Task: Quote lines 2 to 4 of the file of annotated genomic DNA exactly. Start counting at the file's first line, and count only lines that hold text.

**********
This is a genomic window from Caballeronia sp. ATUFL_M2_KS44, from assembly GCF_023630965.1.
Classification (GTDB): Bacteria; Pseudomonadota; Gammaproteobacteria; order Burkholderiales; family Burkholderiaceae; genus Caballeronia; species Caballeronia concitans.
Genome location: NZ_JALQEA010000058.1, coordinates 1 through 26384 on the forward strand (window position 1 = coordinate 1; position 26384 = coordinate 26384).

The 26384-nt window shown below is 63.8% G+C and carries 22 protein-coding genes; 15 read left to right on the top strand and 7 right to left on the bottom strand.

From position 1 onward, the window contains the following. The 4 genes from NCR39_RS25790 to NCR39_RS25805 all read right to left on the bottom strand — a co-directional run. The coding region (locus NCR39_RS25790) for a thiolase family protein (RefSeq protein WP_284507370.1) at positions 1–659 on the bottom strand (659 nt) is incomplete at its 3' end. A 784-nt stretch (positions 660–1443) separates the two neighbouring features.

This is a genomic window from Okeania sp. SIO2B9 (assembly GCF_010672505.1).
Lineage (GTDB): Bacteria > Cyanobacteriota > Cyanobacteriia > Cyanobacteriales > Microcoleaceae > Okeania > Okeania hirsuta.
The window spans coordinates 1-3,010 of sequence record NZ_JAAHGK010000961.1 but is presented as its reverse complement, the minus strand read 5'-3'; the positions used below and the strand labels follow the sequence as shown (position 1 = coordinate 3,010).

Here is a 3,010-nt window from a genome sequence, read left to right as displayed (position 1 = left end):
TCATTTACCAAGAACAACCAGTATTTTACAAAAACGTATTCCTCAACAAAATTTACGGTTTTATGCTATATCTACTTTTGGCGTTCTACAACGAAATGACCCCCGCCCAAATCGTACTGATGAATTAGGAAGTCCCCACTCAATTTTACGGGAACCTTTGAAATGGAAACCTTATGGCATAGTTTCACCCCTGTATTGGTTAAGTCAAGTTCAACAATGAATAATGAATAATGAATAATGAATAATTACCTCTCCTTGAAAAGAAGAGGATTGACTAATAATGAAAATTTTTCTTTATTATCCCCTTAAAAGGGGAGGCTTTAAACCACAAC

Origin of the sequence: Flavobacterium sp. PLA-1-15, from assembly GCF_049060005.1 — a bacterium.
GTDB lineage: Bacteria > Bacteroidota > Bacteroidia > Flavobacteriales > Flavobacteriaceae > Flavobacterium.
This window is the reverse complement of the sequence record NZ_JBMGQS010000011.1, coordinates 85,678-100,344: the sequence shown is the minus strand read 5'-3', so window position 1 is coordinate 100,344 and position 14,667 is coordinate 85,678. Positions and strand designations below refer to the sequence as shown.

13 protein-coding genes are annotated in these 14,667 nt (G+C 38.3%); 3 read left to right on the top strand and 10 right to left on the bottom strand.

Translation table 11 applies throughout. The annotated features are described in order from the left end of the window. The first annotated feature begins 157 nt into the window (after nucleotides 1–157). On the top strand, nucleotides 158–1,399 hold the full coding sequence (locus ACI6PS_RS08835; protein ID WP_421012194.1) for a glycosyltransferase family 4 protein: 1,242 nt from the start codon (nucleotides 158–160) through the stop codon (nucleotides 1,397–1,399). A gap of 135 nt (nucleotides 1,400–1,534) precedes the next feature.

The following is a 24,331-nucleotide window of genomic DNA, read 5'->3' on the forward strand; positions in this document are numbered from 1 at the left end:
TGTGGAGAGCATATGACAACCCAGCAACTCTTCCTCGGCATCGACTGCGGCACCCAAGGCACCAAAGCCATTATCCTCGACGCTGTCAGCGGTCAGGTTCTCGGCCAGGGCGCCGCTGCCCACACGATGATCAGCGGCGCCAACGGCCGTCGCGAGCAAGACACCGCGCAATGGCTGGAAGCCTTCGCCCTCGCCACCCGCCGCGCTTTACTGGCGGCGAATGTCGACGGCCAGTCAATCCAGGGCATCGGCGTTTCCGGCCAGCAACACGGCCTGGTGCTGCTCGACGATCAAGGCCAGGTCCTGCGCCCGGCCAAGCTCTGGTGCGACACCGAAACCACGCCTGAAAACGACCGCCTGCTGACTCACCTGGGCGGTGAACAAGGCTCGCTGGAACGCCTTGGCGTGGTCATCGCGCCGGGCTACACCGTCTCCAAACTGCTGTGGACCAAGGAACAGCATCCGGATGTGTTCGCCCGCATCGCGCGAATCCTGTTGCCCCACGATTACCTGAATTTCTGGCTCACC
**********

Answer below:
Classification (GTDB): Bacteria; Pseudomonadota; Gammaproteobacteria; order Burkholderiales; family Burkholderiaceae; genus Caballeronia; species Caballeronia concitans.
Genome location: NZ_JALQEA010000058.1, coordinates 1 through 26384 on the forward strand (window position 1 = coordinate 1; position 26384 = coordinate 26384).

The 26384-nt window shown below is 63.8% G+C and carries 22 protein-coding genes; 15 read left to right on the top strand and 7 right to left on the bottom strand.